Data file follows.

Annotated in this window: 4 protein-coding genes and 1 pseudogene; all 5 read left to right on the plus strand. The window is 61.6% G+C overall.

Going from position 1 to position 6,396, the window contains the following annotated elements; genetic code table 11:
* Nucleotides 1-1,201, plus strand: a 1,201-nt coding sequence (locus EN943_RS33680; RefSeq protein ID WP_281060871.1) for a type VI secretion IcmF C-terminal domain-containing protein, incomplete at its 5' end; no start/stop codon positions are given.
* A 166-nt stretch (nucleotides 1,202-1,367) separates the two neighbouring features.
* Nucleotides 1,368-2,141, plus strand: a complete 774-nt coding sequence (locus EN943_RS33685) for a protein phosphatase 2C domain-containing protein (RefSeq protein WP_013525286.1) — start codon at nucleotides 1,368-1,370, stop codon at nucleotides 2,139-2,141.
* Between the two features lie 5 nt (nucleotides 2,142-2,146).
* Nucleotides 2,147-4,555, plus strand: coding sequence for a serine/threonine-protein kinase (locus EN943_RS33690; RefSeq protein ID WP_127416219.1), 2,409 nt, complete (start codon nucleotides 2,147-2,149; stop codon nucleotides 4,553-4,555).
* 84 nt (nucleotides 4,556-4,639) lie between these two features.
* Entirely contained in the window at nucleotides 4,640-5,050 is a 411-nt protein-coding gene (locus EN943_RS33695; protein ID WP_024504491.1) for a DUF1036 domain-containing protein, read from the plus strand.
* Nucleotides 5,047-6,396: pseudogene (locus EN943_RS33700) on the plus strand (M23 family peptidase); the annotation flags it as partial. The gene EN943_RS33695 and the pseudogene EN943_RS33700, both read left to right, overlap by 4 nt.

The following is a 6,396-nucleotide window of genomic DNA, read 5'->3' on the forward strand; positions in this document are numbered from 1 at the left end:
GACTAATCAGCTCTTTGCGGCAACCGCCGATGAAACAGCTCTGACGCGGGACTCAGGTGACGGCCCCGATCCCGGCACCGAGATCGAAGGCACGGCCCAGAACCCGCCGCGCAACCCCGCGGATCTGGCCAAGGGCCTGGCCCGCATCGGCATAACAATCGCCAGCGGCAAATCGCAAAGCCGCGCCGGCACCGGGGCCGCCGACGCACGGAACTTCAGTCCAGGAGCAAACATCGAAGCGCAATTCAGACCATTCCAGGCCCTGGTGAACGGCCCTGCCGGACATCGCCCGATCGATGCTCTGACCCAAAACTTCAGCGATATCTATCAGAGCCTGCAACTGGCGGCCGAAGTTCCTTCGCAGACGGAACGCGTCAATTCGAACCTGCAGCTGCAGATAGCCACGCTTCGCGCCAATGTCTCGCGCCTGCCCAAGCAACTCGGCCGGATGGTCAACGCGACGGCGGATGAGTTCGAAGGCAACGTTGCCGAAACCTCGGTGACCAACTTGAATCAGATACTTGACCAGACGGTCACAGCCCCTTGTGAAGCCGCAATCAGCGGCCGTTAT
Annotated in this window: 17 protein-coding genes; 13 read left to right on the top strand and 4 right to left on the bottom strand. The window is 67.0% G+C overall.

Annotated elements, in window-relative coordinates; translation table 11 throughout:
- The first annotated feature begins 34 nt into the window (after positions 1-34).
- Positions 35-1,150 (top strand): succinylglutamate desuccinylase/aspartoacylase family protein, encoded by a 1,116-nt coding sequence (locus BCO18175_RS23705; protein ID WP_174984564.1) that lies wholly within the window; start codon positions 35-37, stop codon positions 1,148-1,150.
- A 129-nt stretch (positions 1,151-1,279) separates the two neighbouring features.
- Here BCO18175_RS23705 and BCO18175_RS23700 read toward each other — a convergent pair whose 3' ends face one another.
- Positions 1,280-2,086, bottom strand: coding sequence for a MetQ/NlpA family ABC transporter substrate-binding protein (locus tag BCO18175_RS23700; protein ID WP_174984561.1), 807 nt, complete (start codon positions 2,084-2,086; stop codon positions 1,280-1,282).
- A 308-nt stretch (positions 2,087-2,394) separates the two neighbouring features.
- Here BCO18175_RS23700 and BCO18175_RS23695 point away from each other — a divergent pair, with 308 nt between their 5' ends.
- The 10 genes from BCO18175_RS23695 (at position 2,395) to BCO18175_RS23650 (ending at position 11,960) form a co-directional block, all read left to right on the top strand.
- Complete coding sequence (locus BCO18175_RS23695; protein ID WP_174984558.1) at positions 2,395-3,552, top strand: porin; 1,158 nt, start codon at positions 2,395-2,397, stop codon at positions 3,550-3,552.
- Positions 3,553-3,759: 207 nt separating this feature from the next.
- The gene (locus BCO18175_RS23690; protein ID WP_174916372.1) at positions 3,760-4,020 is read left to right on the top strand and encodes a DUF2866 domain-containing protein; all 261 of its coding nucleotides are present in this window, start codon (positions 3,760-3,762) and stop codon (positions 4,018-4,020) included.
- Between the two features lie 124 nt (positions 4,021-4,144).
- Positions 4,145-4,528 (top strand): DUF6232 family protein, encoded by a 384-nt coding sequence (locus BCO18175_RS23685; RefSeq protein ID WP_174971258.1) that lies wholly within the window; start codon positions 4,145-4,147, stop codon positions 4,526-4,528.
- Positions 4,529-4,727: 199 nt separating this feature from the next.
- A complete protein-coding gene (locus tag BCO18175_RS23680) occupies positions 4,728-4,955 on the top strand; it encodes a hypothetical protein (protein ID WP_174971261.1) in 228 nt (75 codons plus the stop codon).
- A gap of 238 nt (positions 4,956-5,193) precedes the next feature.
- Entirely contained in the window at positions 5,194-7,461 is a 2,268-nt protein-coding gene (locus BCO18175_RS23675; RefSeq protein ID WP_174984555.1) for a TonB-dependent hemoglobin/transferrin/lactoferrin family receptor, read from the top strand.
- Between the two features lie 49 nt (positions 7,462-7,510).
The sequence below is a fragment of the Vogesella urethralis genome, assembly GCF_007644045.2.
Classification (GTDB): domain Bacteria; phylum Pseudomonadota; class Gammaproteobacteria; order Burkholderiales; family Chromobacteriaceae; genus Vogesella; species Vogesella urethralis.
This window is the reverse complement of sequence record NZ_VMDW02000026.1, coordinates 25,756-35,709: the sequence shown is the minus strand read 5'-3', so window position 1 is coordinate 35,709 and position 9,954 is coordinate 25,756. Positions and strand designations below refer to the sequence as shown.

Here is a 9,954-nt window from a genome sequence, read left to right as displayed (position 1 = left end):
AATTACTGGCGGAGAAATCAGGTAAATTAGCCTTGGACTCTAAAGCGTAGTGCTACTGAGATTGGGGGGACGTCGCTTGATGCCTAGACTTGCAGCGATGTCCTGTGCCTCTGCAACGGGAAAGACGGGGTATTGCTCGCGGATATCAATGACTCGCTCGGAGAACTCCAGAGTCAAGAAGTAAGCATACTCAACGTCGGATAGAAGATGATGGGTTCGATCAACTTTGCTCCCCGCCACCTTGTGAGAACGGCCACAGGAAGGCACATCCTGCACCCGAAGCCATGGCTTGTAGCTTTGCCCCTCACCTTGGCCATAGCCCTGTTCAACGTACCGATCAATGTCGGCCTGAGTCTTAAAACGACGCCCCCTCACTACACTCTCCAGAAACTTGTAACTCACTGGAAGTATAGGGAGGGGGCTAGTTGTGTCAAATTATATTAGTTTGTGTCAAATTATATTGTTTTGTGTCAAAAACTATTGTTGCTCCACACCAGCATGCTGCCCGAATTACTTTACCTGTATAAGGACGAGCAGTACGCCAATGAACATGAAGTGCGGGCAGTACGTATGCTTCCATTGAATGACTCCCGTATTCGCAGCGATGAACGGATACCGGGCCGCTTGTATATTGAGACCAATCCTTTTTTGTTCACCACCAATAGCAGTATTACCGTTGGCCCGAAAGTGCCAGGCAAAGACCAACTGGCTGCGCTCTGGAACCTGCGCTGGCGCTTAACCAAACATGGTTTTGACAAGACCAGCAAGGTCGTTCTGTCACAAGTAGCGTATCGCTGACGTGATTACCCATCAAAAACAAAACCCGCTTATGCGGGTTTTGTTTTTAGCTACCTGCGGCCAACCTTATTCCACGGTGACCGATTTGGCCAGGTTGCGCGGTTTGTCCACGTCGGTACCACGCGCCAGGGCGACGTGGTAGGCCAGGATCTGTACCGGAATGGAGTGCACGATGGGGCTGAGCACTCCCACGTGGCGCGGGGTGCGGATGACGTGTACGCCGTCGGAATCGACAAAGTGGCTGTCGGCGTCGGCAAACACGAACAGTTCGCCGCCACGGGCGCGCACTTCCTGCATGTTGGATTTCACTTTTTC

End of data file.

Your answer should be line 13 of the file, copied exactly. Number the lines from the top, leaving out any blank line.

Annotated in this window: 17 protein-coding genes; 13 read left to right on the top strand and 4 right to left on the bottom strand. The window is 67.0% G+C overall.